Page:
Despite multiple requests from lawmakers, as well as lawsuits from the New York Times and ACLU, the Obama administration has refused to detail its justification for the use of armed drones against U.S. citizens, such as the September 2011 strike in Yemen that killed New Mexico-born Al Qaeda preacher Anwar al-Awlaki. With the nomination of John Brennan to run the CIA, a bipartisan group of eleven senators made one more try on Monday, threatening that failure to turn over the legal documents "could affect the Senate's consideration of nominees for national security positions." While it isn't quite what they were looking for, a few hours later NBC News came through with a leaked Justice Department memo.
Officials have publicly described some of the legal rationale for the strikes, but the document reveals that the government has a surprisingly broad rules for when it's acceptable to take out a U.S. citizen, constitutional rights be damned.
The sixteen-page Justice Department "white paper" was provided to members of the Senate Intelligence and Judiciary committees in June on the condition that it be kept confidential, but someone provided a copy to NBC News (.pdf available here). Reporter Michael Isikoff notes that Brennan, who was the first official to publicly discuss drone strikes, has said they're "consistent with the inherent right of self-defense" and Attorney General Eric Holder claimed the attacks are justified if the target poses "an imminent threat of violent attack."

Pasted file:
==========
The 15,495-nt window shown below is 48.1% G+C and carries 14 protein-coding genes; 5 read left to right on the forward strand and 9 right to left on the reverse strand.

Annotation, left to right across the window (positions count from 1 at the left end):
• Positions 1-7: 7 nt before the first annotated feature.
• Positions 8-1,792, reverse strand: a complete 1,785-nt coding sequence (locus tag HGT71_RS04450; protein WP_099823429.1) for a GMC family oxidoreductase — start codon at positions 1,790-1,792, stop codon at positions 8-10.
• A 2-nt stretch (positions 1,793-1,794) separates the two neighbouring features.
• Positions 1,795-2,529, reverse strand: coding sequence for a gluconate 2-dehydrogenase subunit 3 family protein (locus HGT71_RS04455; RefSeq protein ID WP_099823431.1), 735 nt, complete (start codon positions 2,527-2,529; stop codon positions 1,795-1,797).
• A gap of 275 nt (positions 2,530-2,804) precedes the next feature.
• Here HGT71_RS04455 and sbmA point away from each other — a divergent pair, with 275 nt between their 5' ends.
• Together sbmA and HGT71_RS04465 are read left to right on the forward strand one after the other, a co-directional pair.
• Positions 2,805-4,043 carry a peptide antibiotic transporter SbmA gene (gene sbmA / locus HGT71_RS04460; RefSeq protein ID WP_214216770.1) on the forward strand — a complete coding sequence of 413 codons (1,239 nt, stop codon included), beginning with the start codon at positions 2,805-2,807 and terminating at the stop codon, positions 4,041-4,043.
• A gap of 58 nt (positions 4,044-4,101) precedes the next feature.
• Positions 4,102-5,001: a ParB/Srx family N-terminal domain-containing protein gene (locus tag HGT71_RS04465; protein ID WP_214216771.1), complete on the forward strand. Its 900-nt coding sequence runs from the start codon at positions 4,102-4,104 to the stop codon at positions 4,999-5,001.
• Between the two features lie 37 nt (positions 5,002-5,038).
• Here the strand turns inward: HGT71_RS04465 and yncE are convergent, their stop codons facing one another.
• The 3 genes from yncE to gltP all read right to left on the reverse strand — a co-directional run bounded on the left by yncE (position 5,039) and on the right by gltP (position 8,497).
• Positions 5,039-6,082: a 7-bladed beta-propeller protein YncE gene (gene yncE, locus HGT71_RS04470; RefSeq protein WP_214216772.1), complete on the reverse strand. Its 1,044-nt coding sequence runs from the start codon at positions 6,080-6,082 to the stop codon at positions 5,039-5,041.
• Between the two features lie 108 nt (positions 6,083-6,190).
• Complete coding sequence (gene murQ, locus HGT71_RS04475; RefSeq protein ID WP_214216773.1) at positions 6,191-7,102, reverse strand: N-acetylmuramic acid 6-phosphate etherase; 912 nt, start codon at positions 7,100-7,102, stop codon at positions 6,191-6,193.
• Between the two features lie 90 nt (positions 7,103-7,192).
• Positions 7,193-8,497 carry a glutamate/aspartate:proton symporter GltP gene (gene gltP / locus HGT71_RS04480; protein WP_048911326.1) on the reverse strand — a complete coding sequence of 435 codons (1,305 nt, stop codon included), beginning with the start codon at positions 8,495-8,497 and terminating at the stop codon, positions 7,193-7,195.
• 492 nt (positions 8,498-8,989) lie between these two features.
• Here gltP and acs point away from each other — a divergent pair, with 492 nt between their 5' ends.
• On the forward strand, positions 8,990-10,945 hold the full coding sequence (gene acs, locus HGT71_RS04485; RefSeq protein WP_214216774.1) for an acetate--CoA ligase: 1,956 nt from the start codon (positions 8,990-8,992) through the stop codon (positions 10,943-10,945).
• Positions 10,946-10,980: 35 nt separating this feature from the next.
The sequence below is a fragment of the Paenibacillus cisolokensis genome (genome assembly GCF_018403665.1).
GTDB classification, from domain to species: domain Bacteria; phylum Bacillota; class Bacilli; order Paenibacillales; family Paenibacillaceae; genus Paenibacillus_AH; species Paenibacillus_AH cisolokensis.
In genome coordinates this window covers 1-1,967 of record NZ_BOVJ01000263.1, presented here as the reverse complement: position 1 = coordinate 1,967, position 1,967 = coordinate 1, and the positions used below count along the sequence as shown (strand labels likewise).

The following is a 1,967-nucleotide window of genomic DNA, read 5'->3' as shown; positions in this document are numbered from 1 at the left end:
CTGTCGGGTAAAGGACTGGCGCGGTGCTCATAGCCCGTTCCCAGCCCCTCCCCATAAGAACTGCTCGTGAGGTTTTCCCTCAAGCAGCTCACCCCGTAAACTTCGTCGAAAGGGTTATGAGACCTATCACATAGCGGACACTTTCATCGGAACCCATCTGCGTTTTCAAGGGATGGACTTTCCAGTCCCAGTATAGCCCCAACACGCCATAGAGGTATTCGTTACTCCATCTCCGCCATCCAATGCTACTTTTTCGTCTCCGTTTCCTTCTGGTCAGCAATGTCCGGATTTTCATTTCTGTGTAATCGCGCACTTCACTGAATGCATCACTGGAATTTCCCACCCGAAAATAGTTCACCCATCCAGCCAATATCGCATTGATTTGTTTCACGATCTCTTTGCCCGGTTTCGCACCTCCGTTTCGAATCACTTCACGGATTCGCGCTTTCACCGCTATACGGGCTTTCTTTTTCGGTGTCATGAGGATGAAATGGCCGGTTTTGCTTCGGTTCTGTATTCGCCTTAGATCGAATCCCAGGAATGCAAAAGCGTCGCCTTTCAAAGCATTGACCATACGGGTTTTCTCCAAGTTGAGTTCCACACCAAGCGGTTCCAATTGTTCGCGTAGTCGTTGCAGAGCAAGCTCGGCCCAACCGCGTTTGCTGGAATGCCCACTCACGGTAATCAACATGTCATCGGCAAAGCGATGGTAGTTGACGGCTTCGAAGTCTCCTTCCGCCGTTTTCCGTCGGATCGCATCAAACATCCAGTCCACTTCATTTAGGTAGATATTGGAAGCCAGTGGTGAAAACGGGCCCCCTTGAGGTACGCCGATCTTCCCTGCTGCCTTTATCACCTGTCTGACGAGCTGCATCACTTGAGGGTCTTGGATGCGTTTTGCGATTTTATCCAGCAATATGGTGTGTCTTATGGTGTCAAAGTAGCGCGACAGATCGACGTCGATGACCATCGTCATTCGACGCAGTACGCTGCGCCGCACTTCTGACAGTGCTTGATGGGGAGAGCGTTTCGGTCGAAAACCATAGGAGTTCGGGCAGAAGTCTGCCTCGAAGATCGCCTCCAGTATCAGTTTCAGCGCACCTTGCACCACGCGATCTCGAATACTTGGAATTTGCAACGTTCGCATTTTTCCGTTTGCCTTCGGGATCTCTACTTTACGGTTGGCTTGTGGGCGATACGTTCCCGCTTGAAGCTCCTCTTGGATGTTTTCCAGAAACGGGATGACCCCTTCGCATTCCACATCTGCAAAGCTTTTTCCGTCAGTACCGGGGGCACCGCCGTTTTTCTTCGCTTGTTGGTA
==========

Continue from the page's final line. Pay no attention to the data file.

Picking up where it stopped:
The catch, according to the memo, is that when dealing with U.S. citizens believed to be "senior operational leaders" of Al Qaeda or "an associated force," the government is using its own dictionary. Per NBC News:
“The condition that an operational leader present an ‘imminent’ threat of violent attack against the United States does not require the United States to have clear evidence that a specific attack on U.S. persons and interests will take place in the immediate future,” the memo states.
Instead, it says, an “informed, high-level” official of the U.S. government may determine that the targeted American has been “recently” involved in “activities” posing a threat of a violent attack and “there is no evidence suggesting that he has renounced or abandoned such activities.” The memo does not define “recently” or “activities.”
The document also explains that in addition to posing an "imminent" threat that isn't necessarily "specific" or "immediate," capturing the target must be "infeasible" — which might mean that capture is technically possible, but would pose an "undue risk" to U.S. personnel, according to the judgement of U.S. officials.
The memo isn't a legal document, but it reflects the contents of classified memos prepared by the Justice Department's Office of Legal Counsel. According to the New York Times, the White House started working on a rulebook for drone strikes last summer, so Obama's successor wouldn't be left with an "amorphous" program.
In October, Obama said on The Daily Show, "One of the things we've got to do is put a legal architecture in place, and we need Congressional help in order to do that, to make sure that not only am I reined in but any president's reined in terms of some of the decisions that we’re making." It's probably difficult for members of Congress to lend a hand right now, since they haven't seen the classified legal opinions and tend to use widely agreed upon definitions of words.
Update: The ACLU said in a statement: "This is a profoundly disturbing document, and it's hard to believe that it was produced in a democracy built on a system of checks and balances. It summarizes in cold legal terms a stunning overreach of executive authority — the claimed power to declare Americans a threat and kill them far from a recognized battlefield and without any judicial involvement before or after the fact."
And the pundit reaction is just starting to come in: On Morning Joe, Joe Scarborough said, "If George Bush had done this, it would have been stopped."